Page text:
-- Sorry, but I don't think Eddie Royal is a game changer.

    * However, before we go completely bananas and shred the Rams for not signing any wideouts, it's probably good to ponder a few things. For example, Morgan was born and raised in the D.C. area. Is it unusual that he wanted to go home? You see, in our snap-reaction anger and frustration, we all make the mistake of assuming that a free agent wants to play for the Rams. And if you want to be honest about this, what do the Rams really have to offer other than money and some fresh optimism after Fisher's hiring? This team has been the worst in the league for a long time, it plays in a sterile and dull stadium, and the ongoing lease debate threatens to further damage the team's popularity. Moreover if you are a wide receiver, you'd probably ask these questions: is Jeff Fisher going to throw the ball? Aren't the Rams going to be a running team? And who knows if Vincent Jackson would have even taken the Rams' phone call? Maybe Tampa Bay and sunny Florida weather looks pretty good for a receiver accustomed to playing in San Diego.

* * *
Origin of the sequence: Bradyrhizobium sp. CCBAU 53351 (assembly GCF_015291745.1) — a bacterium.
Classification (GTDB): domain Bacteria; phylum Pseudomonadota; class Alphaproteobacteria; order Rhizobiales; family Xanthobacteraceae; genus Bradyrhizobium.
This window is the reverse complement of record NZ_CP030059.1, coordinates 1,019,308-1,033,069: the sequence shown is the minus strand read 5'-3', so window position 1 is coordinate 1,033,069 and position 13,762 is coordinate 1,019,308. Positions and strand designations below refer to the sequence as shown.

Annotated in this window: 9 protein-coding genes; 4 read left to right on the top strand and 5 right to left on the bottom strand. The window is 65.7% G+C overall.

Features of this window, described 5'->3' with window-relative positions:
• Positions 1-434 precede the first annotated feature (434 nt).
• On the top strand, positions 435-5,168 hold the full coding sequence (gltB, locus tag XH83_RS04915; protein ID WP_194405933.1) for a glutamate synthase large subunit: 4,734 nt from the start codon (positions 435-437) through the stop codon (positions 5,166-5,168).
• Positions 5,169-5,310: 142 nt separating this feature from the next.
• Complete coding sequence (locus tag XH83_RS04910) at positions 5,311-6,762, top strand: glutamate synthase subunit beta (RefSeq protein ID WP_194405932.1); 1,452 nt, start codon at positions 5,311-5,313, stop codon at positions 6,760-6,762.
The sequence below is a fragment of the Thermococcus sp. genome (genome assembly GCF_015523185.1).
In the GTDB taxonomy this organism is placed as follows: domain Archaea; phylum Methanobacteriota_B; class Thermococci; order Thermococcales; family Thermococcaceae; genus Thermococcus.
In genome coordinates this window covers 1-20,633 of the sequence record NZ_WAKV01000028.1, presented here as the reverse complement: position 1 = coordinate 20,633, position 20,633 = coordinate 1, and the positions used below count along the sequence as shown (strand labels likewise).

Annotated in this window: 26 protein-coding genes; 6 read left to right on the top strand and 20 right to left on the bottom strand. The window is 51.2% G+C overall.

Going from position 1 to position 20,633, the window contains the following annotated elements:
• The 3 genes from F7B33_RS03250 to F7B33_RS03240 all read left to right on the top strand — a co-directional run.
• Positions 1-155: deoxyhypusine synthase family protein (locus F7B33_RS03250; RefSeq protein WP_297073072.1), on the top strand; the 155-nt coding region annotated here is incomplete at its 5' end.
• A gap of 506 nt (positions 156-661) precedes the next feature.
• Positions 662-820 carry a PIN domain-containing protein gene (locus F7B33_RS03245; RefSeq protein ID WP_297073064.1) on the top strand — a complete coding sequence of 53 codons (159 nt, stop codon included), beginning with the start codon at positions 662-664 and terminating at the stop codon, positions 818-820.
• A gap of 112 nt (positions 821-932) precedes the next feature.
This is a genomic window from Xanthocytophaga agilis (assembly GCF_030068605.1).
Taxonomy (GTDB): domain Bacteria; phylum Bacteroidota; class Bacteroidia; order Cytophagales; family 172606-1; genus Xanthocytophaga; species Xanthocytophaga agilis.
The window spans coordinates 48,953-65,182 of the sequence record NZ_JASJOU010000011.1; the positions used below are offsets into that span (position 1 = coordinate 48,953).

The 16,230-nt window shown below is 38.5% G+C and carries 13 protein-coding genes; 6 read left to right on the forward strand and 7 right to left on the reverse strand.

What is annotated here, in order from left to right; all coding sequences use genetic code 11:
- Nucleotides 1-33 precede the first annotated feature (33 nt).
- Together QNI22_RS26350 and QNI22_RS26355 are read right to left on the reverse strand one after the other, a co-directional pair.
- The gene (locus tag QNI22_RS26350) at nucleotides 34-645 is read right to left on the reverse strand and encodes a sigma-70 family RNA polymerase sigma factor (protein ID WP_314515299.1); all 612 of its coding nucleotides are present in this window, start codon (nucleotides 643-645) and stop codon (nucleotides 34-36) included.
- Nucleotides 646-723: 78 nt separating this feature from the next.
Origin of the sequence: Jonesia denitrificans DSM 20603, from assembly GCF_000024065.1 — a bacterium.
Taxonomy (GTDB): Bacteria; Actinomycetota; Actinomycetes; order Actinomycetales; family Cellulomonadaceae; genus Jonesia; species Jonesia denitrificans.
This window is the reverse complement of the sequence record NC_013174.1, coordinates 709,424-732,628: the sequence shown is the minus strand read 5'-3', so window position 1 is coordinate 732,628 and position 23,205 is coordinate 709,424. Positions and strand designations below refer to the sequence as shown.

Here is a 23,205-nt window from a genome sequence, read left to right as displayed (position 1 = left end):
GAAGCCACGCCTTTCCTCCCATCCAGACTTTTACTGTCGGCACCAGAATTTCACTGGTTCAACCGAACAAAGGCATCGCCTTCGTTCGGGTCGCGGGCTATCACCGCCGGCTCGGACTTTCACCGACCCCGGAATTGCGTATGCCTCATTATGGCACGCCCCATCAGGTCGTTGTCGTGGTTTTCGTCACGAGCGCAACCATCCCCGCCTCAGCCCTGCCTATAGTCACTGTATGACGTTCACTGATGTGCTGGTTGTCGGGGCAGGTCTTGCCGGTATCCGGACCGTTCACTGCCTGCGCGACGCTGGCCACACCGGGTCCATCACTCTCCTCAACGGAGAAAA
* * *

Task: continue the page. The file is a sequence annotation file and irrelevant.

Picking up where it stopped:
* And as a general business practice you can't sign No. 2 or No. 3 receivers and pay them No. 1 money. That's a bad investment. Those No. 2s and No. 3s are better than what the Rams have, but how far do you go to sign them? It's an interesting question. But free-agent history tells us that some of the worst mistakes have been made by teams overpaying WRs in the hope that they'll become something more, something better, than they really are.

    -- So, yeah, it's possible to pick through this and see the problems related to these wideouts. But that doesn't change the big picture: somehow, some way, the Rams have to come up with an elite receiver for Bradford. At some point, this must become a priority. Maybe the Redskins will regret spending the money on Garcon and Morgan; I don't know. But after giving those premium picks to St. Louis for the right to draft QB Robert Griffin 3, at least the Redskins determined that it was a good idea to get him some receivers. And perhaps the Rams will get around to doing the same for Bradford.

    * Since 2007, the Rams are 15-65 and they have thrown the fewest number of TD passes (69) in the league over that five-season period. But hey, that's only 106 fewer TD passes than New England and New Orleans, and 101 less than Green Bay.